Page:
"We predicted exactly what's happening now." Former fire chief tried to warn the PM about the bushfire crisis months ago, & more in News in 5.

With AAP.

1. “We predicted exactly what’s happening now.” Former fire chief tried to warn the PM about the bushfire crisis months ago.

Former Fire and Rescue NSW commissioner Greg Mullins claims he and his colleagues tried to warn the government for months about the likelihood of a significant bushfire crisis unfolding this summer.

Speaking to ABC radio, Mullins said he sought a meeting with Prime Minister Scott Morrison in April and again May about the need to secure more water-bombing aircraft to fight what he predicted to be a “horror” fire season. The meetings never took place.

“If they [the government] had spoken to us back then, maybe they could have allocated more money to have more of those aircraft, but they didn’t and they’re probably not available now,” he said.

“It is very, very disappointing that we weren’t listened to earlier because we actually predicted exactly what’s happening now. Measures could have been taken months ago to make the firefighters more effective and to make the community safer.”

Four people have been killed, at least 200 homes destroyed and more than a million hectares consumed in the blazes that have torn through NSW over the past week.

On Thursday, Mullins was joined by former fire chiefs from across Australia for a joint press conference, in which they urged the federal government to declare a climate emergency amid the unfolding bushfire crisis.

Mullins said Australians were in a “new age of unprecedented bushfire danger”.

“We’d like to see Labor, the coalition government, Greens and the crossbenchers all come together and declare a climate emergency,” he told reporters in Sydney.

“Climate change is the key reason why fire seasons are lengthening, fires are harder to control, and access to international firefighting resources like large aircraft is becoming more difficult.”

Appearing alongside him was former Queensland Fire and Emergency Services commissioner Lee Johnson, ex-Country Fire Authority Victoria chief executive Neil Bibby and former Tasmania Fire Service chief fire officer Mike Brown.

Together, they are part of a coalition of 23 fire and emergency leaders from every state and territory, known as Emergency Leaders for Climate Change.

Mullins slammed what he saw as an unofficial gag order from federal and state governments on speaking about climate change.

“If it’s not time now to speak about climate and what’s driving these events – when?” Mr Mullins said.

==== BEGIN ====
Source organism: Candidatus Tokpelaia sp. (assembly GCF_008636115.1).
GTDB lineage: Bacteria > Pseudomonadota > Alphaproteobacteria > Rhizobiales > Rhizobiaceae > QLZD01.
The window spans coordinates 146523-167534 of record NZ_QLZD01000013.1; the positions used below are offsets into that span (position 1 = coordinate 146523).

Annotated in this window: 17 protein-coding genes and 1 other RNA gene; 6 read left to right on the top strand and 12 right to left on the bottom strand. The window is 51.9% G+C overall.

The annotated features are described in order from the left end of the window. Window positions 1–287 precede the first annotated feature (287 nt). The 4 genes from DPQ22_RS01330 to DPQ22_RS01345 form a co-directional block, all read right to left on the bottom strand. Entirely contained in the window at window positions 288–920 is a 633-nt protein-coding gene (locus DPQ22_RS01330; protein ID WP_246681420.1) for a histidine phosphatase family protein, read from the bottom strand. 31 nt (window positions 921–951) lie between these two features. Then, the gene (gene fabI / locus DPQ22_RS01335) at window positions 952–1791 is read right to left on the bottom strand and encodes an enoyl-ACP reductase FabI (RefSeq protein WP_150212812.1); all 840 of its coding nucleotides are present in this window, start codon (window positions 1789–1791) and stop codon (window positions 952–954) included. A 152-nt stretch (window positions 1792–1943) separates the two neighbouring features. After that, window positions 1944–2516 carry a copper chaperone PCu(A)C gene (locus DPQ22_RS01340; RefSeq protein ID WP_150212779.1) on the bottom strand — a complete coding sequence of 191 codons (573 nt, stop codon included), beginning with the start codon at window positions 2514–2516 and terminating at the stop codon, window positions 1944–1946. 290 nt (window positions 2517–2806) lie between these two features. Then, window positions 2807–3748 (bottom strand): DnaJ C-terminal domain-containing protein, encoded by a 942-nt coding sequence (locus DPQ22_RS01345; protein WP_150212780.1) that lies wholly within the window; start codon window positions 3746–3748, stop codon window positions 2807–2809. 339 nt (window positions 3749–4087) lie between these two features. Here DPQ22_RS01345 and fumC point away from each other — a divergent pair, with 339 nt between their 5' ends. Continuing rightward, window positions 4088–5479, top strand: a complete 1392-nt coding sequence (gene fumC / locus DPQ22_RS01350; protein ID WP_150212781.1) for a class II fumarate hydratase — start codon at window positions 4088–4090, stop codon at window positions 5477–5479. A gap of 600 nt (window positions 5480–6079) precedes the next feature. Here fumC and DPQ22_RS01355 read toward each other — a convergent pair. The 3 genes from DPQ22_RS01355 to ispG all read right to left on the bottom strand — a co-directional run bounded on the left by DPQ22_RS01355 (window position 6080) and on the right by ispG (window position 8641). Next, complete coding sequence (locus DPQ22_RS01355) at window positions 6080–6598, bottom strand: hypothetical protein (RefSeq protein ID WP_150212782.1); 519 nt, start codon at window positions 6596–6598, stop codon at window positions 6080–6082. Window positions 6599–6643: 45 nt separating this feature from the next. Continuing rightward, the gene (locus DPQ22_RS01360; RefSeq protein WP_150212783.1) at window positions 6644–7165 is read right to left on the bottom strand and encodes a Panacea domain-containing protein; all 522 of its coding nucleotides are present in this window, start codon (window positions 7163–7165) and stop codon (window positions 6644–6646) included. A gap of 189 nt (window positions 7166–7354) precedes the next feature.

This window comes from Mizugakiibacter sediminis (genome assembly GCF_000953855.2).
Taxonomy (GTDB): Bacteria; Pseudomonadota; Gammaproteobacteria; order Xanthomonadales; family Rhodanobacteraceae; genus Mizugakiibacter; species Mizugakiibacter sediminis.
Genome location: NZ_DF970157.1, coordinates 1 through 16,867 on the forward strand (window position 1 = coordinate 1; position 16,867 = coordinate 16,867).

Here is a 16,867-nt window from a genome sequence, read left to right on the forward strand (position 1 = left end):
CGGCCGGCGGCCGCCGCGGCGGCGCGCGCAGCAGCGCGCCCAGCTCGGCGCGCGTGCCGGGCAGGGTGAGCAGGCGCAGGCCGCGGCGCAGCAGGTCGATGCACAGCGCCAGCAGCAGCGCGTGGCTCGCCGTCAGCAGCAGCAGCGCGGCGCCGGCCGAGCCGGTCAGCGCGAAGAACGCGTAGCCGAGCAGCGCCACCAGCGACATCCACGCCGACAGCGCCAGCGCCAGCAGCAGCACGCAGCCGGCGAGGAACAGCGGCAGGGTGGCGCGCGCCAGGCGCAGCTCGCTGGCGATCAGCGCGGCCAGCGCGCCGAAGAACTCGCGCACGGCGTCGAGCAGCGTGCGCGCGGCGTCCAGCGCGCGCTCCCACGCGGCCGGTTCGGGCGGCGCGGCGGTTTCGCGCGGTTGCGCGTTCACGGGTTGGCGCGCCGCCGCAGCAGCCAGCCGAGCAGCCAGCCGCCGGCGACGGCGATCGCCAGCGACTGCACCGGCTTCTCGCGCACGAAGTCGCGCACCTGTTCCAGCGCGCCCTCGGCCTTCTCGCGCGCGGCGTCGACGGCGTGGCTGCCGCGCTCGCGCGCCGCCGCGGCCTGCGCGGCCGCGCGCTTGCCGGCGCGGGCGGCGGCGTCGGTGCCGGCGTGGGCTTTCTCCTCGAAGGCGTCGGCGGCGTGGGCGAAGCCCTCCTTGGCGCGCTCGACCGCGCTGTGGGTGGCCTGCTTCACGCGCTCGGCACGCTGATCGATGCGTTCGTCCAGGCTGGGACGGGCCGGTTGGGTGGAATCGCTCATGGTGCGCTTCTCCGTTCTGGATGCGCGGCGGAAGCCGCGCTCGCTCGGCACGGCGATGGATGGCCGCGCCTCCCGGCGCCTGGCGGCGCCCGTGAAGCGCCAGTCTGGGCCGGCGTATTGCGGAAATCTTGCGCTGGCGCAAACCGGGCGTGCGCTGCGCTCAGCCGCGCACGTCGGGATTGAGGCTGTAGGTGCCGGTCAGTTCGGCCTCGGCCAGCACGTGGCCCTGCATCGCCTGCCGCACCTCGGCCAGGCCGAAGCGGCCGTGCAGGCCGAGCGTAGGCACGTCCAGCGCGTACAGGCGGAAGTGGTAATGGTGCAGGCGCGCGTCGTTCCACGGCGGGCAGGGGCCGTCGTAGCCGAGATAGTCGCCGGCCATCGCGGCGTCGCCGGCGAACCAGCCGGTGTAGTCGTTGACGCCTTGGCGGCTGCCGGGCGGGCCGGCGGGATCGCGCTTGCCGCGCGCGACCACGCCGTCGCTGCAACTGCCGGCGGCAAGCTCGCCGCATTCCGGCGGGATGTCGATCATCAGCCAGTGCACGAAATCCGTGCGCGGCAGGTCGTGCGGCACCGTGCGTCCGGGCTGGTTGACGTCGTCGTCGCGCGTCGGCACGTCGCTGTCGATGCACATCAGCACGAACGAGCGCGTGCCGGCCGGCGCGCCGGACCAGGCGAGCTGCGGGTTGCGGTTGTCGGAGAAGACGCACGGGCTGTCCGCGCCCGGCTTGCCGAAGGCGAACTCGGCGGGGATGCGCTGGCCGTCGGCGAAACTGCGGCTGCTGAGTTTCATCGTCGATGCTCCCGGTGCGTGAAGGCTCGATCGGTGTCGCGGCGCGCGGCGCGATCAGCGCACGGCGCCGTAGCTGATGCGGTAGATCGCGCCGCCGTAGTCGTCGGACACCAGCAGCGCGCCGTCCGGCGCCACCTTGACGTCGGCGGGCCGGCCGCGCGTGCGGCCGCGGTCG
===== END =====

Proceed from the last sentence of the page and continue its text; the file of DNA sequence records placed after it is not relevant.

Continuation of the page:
“This fire season is going to go for months, so do we just simply get gagged? Because I think that’s what’s happening.

“It’s okay to say it’s arsonists’ fault, or that the greenies are stopping hazard reduction burning, which simply isn’t true, but you’re not allowed to talk about climate change. Well, we are, because we know what’s happening.”

2. A man has been charged over threats he made to RFS volunteers.

A man has been charged after he allegedly threatened two Rural Fire Service volunteers on the NSW mid north coast.

The 44-year-old is reported to have threatened the pair with physical harm and harm to their property on Thursday morning, NSW Police said.

It’s understood the volunteers were in a briefing at the time of the incident at about 7.45am.

The accused was arrested shortly before midday in Elands and police located what is believed to be a knife when searching him.

He has since been charged with two counts of intimidation and possession of a knife in a public place.

He is due to appear at Forster Local Court on Friday.

Elands is between two bushfires – one north at Lyrebird Lane in Ellenborough and the larger out of control Rumba Dump fire which is south of the area.

Both were at ‘watch and act’ alert level on Thursday evening.

3. Minister’s ‘contempt’ for climate question.


The NSW emergency services minister has treated a question about the link between bushfires and climate change with “the contempt it deserves”, he says, telling parliament it’s a matter for the environment portfolio.

David Elliott criticised Labor for not asking about the welfare of emergency service workers when the climate change issue came up during Question Time on Thursday.

He initially thanked opposition environment spokeswoman Kate Washington for her “constructive question” on whether he accepted climate change was influencing the frequency and severity of NSW bushfires.

However, Mr Elliott said he would have to defer to those in the environment portfolio because he was so focused on the welfare of 1500 firefighters.

“I find it offensive that they have not asked one question about the welfare of emergency service workers,” he said when Opposition Leader Jodi McKay stood up and pressed him for an answer.

“I’m going to treat that question with the contempt it deserves.

“I’m quite comfortable with the government’s approach to climate change and certainly the way that we manage the environment.”